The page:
Concert IV – “Organ Splendour” – commenced proceedings for the second day of the Festival. This year the featured artist was Brett McKern, Organist and Director of Music at St John’s Church, Gordon. He played a number of works, including repertoire standards by Johann Sebastian Bach, Mendelssohn, Boyvin, Thalben-Ball, Mozart and Dubois as well as some of his own compositions, which showed his talent as composer as much as performer.
Concert V – “Young Recitalists II” – was held at the Mittagong Playhouse and featured two young people of outstanding talent. Lily Dai on cello and Leanne Jin on piano performed a program of solo and duo works which included the Beethoven’s Mozart Variations for Cello and Piano on “Bei Männern, welche Liebe fühlen” , Suite for Solo Cello by Gaspar Cassadó, a selection of the Anne Landa Preludes by Carl Vine and the Prokofiev Sonata for Cello and Piano. Both young recitalists played with exceptional musicality and maturity beyond their years.
Concert VI – “The Arrow of Song” – was a wonderful performance by The Song Company of their own program that traces the history of ‘a cappella’ singing in a diverse range of pieces showing the development of unaccompanied vocal music from the 10th century through to the present day. The Bowral Public School Choir made a special guest appearance in the first half, joining The Song Company in a celebrated canon by William Byrd. Then in the last item of the program they returned to sing Precious Colours from Pallah Pallah Suite by young Australian composer, Alice Chance with the five members of The Song Company. This was an inspired and moving performance much appreciated by a full house.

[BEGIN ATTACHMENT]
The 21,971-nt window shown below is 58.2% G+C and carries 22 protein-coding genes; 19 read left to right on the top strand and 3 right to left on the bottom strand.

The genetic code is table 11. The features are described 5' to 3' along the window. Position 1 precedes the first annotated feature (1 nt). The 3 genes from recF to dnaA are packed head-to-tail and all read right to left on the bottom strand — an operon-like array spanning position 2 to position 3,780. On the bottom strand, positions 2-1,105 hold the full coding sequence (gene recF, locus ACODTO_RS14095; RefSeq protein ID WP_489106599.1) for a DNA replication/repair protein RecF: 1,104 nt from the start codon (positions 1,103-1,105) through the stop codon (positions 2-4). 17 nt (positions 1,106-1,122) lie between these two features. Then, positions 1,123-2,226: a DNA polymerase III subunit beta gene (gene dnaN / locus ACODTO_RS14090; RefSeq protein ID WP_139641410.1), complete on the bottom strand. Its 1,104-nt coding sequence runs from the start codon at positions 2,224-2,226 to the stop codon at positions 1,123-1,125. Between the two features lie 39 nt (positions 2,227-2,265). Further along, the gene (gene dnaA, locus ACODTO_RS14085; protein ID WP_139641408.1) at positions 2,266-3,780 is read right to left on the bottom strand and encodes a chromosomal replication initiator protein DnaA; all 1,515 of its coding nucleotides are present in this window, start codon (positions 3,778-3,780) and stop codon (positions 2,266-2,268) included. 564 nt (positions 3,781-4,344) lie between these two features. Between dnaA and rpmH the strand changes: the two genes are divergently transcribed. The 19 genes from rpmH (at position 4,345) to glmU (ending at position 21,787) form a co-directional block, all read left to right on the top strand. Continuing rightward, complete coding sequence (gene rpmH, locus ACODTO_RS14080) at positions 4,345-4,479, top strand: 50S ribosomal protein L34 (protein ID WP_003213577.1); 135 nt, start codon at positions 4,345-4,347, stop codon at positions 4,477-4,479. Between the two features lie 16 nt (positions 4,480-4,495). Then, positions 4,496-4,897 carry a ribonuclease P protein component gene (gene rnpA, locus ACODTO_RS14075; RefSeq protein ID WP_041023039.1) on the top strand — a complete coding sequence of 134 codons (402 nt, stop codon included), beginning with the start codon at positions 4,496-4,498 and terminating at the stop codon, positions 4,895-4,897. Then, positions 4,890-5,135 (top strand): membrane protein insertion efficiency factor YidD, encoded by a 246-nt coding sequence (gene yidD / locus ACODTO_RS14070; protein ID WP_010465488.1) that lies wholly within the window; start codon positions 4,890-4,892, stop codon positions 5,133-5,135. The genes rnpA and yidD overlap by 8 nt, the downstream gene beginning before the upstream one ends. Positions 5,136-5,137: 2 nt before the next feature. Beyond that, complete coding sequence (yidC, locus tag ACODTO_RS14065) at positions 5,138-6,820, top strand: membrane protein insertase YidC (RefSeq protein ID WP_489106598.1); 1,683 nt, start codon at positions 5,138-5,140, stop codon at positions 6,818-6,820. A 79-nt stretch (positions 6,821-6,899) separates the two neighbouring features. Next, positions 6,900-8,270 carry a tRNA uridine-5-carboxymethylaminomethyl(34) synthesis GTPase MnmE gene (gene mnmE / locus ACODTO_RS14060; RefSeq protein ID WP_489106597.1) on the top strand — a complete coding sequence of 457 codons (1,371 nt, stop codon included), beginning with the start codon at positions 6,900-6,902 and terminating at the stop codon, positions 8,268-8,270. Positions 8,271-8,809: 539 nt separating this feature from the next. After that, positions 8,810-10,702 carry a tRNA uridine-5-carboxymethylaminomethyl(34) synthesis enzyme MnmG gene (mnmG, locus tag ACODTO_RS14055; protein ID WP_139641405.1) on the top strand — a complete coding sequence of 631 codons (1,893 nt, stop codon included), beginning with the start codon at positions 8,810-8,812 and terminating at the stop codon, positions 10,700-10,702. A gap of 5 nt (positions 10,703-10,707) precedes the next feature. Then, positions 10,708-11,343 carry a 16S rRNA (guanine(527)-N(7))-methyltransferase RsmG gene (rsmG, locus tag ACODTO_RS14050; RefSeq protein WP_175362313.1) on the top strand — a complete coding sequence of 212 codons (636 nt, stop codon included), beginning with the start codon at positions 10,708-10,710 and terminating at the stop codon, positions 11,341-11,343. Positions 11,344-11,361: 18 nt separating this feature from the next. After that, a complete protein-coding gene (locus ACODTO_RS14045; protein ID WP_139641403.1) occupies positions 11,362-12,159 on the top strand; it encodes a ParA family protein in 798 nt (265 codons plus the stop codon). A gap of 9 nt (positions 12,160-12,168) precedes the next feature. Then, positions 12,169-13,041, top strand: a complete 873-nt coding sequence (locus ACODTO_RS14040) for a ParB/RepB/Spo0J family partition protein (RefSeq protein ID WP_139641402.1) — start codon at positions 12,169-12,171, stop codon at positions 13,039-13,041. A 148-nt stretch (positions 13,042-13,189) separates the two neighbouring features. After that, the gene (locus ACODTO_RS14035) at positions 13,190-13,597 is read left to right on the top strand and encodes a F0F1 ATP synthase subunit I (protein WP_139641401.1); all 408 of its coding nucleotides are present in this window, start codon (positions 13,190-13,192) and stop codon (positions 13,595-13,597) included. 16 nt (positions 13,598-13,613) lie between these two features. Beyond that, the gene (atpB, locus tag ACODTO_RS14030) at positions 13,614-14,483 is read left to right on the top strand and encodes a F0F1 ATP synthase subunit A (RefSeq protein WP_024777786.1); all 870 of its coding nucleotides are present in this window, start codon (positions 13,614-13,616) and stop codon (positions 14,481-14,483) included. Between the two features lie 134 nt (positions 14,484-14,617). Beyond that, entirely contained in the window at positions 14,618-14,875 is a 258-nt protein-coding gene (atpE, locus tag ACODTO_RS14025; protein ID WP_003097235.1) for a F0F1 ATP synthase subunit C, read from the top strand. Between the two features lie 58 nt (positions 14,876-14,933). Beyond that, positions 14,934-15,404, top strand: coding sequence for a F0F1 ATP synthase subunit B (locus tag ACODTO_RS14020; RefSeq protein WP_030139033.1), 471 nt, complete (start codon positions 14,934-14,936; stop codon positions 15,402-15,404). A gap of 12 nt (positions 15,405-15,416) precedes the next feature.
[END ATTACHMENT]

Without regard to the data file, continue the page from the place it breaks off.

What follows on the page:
Concert VII – “Nocturne and Lament” – saw the return of much-loved performers from past Festivals with Charmian Gadd, (violin), Phillip Shovk, (piano) and Robert Johnson, (horn). The program included Beethoven’s Sonata for Piano and Violin in E flat Major, Op. 12, No. 3, Tchaikovsky’s Méditation and Mélodie, Nocturne II for horn and piano by our own Highlands composer, May Howlett, the Mozart Concert Rondo for Horn, thought to be a precursor to his famous horn concertos, and to conclude the Brahms’ Horn Trio, a true jewel in the crown for this ensemble.